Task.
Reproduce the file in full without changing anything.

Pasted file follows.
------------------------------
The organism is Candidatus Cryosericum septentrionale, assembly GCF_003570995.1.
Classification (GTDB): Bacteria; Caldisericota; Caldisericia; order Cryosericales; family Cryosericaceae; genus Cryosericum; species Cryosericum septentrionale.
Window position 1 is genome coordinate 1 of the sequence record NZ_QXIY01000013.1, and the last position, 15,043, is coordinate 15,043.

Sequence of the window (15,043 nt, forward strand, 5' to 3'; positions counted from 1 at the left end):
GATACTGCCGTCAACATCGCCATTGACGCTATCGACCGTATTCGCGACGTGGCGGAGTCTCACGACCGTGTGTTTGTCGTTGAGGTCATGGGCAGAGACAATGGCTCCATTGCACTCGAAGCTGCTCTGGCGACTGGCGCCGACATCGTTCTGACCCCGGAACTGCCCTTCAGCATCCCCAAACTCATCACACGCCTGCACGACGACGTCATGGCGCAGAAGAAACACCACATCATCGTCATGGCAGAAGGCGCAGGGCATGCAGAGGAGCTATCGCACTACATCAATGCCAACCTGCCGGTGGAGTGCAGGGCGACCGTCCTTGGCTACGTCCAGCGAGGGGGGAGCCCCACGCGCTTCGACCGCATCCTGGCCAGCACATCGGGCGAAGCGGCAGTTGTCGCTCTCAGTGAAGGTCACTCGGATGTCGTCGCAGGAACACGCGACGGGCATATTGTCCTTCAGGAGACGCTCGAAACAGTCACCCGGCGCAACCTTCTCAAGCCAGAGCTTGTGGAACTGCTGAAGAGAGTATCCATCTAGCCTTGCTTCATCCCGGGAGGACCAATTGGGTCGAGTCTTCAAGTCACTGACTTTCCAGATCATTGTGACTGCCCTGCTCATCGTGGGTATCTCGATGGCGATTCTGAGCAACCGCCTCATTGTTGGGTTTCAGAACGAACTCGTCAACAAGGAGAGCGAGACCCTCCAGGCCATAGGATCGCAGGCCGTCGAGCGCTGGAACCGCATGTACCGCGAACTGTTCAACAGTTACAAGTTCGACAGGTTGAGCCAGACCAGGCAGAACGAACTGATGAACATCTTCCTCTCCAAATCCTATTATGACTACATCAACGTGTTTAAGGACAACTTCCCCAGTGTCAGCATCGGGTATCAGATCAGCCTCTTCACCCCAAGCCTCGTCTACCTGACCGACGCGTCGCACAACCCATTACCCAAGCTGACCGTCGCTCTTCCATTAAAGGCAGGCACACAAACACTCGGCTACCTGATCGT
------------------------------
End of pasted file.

The organism is Candidatus Cryosericum septentrionale, assembly GCF_003570995.1.
Classification (GTDB): Bacteria; Caldisericota; Caldisericia; order Cryosericales; family Cryosericaceae; genus Cryosericum; species Cryosericum septentrionale.
Window position 1 is genome coordinate 1 of the sequence record NZ_QXIY01000013.1, and the last position, 15,043, is coordinate 15,043.

Sequence of the window (15,043 nt, forward strand, 5' to 3'; positions counted from 1 at the left end):
GATACTGCCGTCAACATCGCCATTGACGCTATCGACCGTATTCGCGACGTGGCGGAGTCTCACGACCGTGTGTTTGTCGTTGAGGTCATGGGCAGAGACAATGGCTCCATTGCACTCGAAGCTGCTCTGGCGACTGGCGCCGACATCGTTCTGACCCCGGAACTGCCCTTCAGCATCCCCAAACTCATCACACGCCTGCACGACGACGTCATGGCGCAGAAGAAACACCACATCATCGTCATGGCAGAAGGCGCAGGGCATGCAGAGGAGCTATCGCACTACATCAATGCCAACCTGCCGGTGGAGTGCAGGGCGACCGTCCTTGGCTACGTCCAGCGAGGGGGGAGCCCCACGCGCTTCGACCGCATCCTGGCCAGCACATCGGGCGAAGCGGCAGTTGTCGCTCTCAGTGAAGGTCACTCGGATGTCGTCGCAGGAACACGCGACGGGCATATTGTCCTTCAGGAGACGCTCGAAACAGTCACCCGGCGCAACCTTCTCAAGCCAGAGCTTGTGGAACTGCTGAAGAGAGTATCCATCTAGCCTTGCTTCATCCCGGGAGGACCAATTGGGTCGAGTCTTCAAGTCACTGACTTTCCAGATCATTGTGACTGCCCTGCTCATCGTGGGTATCTCGATGGCGATTCTGAGCAACCGCCTCATTGTTGGGTTTCAGAACGAACTCGTCAACAAGGAGAGCGAGACCCTCCAGGCCATAGGATCGCAGGCCGTCGAGCGCTGGAACCGCATGTACCGCGAACTGTTCAACAGTTACAAGTTCGACAGGTTGAGCCAGACCAGGCAGAACGAACTGATGAACATCTTCCTCTCCAAATCCTATTATGACTACATCAACGTGTTTAAGGACAACTTCCCCAGTGTCAGCATCGGGTATCAGATCAGCCTCTTCACCCCAAGCCTCGTCTACCTGACCGACGCGTCGCACAACCCATTACCCAAGCTGACCGTCGCTCTTCCATTAAAGGCAGGCACACAAACACTCGGCTACCTGATCGT